But there is a great deal to Longley. He is a committed artist, a master of form who merges lyric grace with profound truth. Too honest to pretend to have forgotten his outrage when he was described, or more accurately dismissed, in The Field Day Anthology of Irish Writing, as having “more in common with the semi-detached suburban muse of Philip Larkin and postwar England than with Heaney or Montague”, he still grimaces at the memory of it. “It was very unfair,” he says.
It was also wrong. He had been described as a British postmodernist, but Longley knows that he is an Irish poet, “not even an Ulster poet, but an Irish poet – or simply a poet”.
His concept of history owes far more to the natural world of birds and animals, flora and landscape, than it does to politics. A squirrel darts across the garden. “Ah yes, him, he lives here,” says Longley.
Is life better in the North at the moment? Longley, who has always been open in commenting on the madness and what he has referred to as the tribal choreography, pauses and says with weary irony: “At least we’re not killing each other.”
Influenced by Auden, John Clare, Keats, Edward Thomas and the war poets, but also by Louis MacNeice, as well as Homer and Ovid, his first four collections – No Continuing City (1969), An Exploded View (1973), Man Lying on a Wall (1976)and The Echo Gate (1979)– established him as a love poet. He laughs at how it all began. As an aspiring poet, he had a thorn in his side, the even younger Derek Mahon, who, like Longley, attended the Royal Belfast Academical Institution. Longley had been dabbling tentatively in poetry; Mahon, small, confident and driven, was also publishing accomplished verse in School News. Longley was writing prose pieces.
Off he went to Trinity in 1958. Why not Queen’s? “The classics department in Trinity was far superior. There was also the appeal of going ‘down there’. It was an adventure,” he says.
Just as Longley was beginning to settle into being a romantic figure – good-looking, charming, the college poet – along came Mahon. It was 1960, and Mahon walked up and asked, “are you Longley?”. Prepared to hear his work praised, Longley instead heard Mahon ask to borrow his typewriter. It is a great image, of the two young poets taking their first steps.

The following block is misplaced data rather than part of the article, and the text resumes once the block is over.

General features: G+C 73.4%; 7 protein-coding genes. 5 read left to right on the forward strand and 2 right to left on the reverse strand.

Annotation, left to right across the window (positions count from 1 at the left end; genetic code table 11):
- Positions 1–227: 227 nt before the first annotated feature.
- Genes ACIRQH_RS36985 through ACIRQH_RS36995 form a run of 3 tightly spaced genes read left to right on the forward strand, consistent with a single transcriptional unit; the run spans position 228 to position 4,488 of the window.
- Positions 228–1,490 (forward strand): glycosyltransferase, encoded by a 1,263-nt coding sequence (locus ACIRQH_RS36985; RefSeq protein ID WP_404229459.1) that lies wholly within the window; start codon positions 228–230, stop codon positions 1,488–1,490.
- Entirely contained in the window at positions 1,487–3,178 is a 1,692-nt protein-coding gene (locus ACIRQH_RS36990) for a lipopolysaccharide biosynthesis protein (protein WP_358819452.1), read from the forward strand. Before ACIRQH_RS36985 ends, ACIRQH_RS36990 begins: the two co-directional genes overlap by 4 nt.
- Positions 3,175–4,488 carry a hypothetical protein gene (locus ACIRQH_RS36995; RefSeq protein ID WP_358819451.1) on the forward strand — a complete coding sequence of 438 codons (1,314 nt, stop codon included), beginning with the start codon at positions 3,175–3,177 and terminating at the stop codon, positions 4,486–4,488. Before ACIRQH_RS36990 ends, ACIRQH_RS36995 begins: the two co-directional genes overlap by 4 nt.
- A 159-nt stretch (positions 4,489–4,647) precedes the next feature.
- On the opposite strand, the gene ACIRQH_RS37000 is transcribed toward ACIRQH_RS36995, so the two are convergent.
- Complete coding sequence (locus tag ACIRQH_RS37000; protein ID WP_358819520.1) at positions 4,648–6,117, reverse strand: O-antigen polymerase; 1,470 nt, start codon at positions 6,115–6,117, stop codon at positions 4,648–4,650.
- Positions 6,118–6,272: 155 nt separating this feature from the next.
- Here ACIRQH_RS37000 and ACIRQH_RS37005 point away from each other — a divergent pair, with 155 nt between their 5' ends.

Flash forward a few years, and there is another young Northern poet, though this time a bit different. Instead of being a middle-class Belfast Protestant, Seamus Heaney is the son of a Catholic farmer from Co Derry. The three poets go and stand at the graveside of Louis MacNeice. Elegies are vowed to be written and the one that first appeared, Derek Mahon’s In Carrowdore Churchyard, is so definitive that the other two decide not to compete.
More than 40 years later, on September 15th 2007, as part of a conference celebrating the centenary of MacNeice’s birth, two of the three poets stood at the graveside again. Heaney and Longley had returned. Mahon did not arrive, “so I read the poem”, recalls Longley.
The conversation moves on. Many of the friends Longley mentions are now dead, such as his friend, Helen Lewis, the remarkable Czech who had survived the Holocaust and who, at Longley’s urging, wrote the memoir, A Time to Speak. “She died on New Year’s Eve. She wanted to go, she had had enough. It was snowing. It was a perfect moment to die. I miss her.”
His memories of another friend, artist Raymond Piper, are tender and moving. Describing how they hunted for orchids together, “he was the orchid man and, you know” – Longley’s face brightens – “I would love to see Raymond’s orchid paintings gathered together and put on permanent display in the Linen Hall Library. I also love the work of Susan Sex. These are great artists and they should be honoured, and Wendy Walsh. Beautiful, beautiful work.”
A vivid triptych is currently hanging in the Longley dining room. It is one of Sarah’s works. “I’m going to donate it to the Mater Hospital,” says Longley.
The three children, Rebecca, Daniel and Sarah, all have children now. On the day we sit in the kitchen there are five grandchildren, “with another one just about due”, according to Edna.
The next day, the sixth swan arrives. “I’ve written a poem for Maisie,” says Longley, “Sarah’s Maisie.”
While listening to some Chopin he had become aware of a strange sound. “I knew it wasn’t the CD.” It was my phone. He met me in a hotel outside Newry and wrote his new poem for Maisie into the proof copy of his new collection.
What makes a poet? “Well, I think poems are written by young men who are dreaming and by old men who have lived; the men in between are busy surviving and worrying.” He smiles the smile that says much of his middle years were spent in the toughest period of his Arts Council career, an experience that was only fully banished with the publication of Gorse Fires,the collection that broke a 12-year silence.
“I was writing all the time, but not publishing. It’s important to write a poem when it’s ready,” he says. “I was once on a train and a poem was starting to come. But people were speaking to me. I wasn’t really listening. When I got home, the poem wrote itself.”
Belfast, July 27th, 1939
Royal Belfast Academical Institution, then read classics at Trinity College Dublin
Three children – Rebecca, Daniel and Sarah – with his wife, Edna
Gorse Fires, published in 1991 after a 12-year silence, won the Whitbread Poetry Prize and consolidated his place as one of Ireland’s greatest poets